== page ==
Changes to Wear and Tear Allowance

Oct 30, 2015


By Lyndsey Hall

Amongst the many changes, both good and bad, for landlords in the Summer Budget, the government announced that the wear and tear deduction allowed against residential letting income will be scrapped next year.

The allowance currently means landlords of furnished properties can claim back 10 per cent of their annual rental income. However, this is due to be replaced in April 2016 by a tax relief for replacing furnishings; meaning rental property owners will only be able to claim against purchases of new furnishings.

Whilst the current wear and tear allowance offers relief even when little to no expenditure has been incurred, it also means landlords who spend a much higher amount on furnishings are having their relief capped at 10 per cent of their income; meaning some could be losing out. It also means that relief is much higher for those with higher rental incomes; therefore, very similar properties in different parts of the country, such as London and the North, will receive very different amounts of relief even if expenditure has been the same.

The new relief will apply to furnished, part furnished and unfurnished properties, however it will not apply to ‘furnished holiday letting’ (FHL) businesses, and you won’t be able to furnish your new rental property from the outset for free: it will only apply to replacement of furnishings.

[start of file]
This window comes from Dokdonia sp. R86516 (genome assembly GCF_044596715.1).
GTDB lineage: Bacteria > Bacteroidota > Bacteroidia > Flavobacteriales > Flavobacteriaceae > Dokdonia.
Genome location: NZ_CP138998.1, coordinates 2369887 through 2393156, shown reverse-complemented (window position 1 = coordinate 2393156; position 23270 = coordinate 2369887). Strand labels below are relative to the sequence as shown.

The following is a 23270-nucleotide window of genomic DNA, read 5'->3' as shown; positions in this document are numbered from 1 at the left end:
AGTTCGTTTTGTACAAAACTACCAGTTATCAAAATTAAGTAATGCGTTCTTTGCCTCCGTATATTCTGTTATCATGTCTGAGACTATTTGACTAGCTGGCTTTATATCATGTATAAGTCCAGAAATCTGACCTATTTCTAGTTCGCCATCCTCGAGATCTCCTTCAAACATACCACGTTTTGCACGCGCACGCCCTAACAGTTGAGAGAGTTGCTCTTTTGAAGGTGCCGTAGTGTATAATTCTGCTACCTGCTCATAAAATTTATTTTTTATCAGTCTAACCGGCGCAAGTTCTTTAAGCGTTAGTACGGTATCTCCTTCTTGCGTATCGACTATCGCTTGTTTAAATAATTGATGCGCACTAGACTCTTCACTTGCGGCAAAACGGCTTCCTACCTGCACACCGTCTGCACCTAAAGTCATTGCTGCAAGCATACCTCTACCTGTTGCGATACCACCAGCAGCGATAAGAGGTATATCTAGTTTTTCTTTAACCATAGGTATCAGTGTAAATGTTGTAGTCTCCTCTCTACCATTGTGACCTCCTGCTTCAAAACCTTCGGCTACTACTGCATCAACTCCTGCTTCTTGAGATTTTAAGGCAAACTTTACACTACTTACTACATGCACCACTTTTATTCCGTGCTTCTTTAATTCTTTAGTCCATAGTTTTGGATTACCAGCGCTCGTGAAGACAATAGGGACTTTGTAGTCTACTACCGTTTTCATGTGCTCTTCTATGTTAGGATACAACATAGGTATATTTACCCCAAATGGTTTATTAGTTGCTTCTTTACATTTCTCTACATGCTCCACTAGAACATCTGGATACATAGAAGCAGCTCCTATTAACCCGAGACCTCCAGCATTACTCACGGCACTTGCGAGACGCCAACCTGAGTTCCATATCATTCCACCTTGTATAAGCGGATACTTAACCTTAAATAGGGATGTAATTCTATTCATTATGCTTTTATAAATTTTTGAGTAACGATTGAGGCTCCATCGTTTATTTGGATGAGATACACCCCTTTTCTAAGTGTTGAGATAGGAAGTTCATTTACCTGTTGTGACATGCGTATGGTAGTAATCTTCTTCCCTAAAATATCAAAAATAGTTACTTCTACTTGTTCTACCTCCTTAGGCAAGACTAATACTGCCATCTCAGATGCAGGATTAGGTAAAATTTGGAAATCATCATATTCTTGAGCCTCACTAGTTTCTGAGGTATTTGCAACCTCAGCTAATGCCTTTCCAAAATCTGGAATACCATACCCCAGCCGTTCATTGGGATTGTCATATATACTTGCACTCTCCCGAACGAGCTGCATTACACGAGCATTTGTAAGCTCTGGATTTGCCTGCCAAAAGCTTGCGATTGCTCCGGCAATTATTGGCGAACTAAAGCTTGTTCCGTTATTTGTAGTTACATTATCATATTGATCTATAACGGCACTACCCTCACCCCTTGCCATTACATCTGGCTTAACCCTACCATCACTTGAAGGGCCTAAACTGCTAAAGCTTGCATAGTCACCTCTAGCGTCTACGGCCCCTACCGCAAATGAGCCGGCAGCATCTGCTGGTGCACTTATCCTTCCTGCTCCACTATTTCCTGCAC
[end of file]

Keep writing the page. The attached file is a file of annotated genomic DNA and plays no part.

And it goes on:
Landlords will be able to claim a deduction for the capital cost of furniture, furnishings, appliances and kitchenware, such as:

  •  Movable furniture or furnishings, like beds and sofas
  •  TVs
  • Fridges and freezers
  • Carpets and floor-coverings
  • Curtains
  • Linen
  • Crockery and cutlery

Fixtures will continue to be a deductible expense as a repair to the property itself. Fixtures include:

  • Baths
  • Sinks
  • Toilets
  • Boilers
  • Fitted kitchen units


The new format is intended to make the allowance fairer for all rental property owners, preventing the minority who might abuse the scheme from being able to. The allowance will only cover like-for-like replacement and not upgrades or improvements, for example, if a landlord replaces a washing machine with a new washer-dryer, and to buy the same washing machine again would have cost £400 but the washer-dryer costs £600, the replacement furniture relief will only be £400.

The new allowance comes into effect on 5 April 2016 (1 April if your business owns the property), so it is worthwhile waiting until then to replace any furnishings, as you’ll still receive your wear and tear allowance for furnished properties up until this date, and you should be able to make a claim on your purchases under the new allowance; increasing the amount of tax deduction you’ll receive.

For more information about the replacement of the wear and tear allowance check out the GOV.UK website.

Landlords: what do you think of the new tax relief? How will the change effect your rental business? Let us know in the comments, or on Facebook and Twitter.


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